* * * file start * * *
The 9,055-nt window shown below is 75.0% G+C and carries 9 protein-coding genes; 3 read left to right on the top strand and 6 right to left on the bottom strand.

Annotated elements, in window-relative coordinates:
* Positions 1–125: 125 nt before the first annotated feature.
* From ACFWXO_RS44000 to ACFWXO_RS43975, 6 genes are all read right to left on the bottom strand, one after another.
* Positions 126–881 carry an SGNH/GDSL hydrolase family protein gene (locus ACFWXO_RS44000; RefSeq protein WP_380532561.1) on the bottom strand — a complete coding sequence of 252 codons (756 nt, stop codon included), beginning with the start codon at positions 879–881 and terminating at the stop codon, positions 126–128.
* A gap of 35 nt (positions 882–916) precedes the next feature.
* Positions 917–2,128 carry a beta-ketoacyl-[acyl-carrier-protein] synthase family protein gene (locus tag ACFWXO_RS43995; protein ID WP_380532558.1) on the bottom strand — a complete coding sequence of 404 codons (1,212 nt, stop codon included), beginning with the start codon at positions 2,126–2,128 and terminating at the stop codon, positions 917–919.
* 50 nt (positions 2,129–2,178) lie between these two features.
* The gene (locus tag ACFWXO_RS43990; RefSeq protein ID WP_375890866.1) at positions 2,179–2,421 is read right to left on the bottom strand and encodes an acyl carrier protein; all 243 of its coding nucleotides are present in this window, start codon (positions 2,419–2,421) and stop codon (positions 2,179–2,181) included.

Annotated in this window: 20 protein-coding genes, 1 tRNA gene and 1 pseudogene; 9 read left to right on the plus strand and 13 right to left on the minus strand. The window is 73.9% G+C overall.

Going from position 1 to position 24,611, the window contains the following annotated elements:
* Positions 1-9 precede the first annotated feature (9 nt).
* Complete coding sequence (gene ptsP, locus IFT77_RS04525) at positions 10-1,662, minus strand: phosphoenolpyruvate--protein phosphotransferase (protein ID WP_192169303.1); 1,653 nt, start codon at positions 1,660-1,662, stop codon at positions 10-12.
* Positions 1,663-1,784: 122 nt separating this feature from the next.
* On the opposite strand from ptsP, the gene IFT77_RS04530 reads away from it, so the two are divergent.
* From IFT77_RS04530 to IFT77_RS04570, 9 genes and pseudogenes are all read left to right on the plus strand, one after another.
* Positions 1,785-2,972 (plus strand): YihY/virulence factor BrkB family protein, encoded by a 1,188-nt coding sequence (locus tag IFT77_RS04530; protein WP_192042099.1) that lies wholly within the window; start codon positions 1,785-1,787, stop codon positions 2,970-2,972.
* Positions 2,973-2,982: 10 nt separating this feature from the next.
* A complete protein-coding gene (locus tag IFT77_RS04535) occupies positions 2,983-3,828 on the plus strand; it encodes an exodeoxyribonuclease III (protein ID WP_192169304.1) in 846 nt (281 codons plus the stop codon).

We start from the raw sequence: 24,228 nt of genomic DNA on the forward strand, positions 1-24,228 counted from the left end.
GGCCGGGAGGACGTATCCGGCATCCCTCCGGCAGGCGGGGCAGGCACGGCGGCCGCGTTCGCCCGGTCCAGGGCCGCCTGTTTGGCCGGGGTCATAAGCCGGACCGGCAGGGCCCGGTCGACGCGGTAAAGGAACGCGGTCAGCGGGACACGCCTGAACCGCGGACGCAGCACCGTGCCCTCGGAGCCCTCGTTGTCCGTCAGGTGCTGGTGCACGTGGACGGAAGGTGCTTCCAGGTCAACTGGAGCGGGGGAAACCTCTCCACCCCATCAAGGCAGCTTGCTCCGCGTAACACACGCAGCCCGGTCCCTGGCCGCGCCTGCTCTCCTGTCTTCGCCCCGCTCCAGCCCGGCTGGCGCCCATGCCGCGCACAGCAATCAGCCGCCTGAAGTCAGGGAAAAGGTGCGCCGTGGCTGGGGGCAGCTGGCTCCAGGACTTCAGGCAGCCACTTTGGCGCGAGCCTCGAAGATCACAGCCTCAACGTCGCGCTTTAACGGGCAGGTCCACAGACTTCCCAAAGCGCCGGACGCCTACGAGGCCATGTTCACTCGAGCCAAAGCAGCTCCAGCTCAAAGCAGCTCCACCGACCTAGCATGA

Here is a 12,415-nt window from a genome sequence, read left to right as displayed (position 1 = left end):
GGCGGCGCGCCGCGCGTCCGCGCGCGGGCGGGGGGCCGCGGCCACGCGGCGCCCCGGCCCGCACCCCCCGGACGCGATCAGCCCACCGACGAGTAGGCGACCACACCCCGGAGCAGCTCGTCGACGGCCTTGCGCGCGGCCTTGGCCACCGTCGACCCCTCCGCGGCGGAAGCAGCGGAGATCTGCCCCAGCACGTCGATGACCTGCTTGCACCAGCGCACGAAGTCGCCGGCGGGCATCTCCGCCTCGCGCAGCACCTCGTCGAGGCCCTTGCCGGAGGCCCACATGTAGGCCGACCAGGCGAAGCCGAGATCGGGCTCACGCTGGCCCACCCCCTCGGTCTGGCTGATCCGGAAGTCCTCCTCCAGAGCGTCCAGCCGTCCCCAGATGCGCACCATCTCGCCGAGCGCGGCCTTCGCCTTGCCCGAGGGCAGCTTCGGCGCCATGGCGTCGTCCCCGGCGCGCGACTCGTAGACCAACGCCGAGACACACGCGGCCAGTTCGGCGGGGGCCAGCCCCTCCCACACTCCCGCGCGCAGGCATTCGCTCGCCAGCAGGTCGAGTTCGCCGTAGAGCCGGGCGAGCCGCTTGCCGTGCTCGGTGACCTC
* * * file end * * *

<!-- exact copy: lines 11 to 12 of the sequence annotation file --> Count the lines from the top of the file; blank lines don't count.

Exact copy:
Going from position 1 to position 24,611, the window contains the following annotated elements:
* Positions 1-9 precede the first annotated feature (9 nt).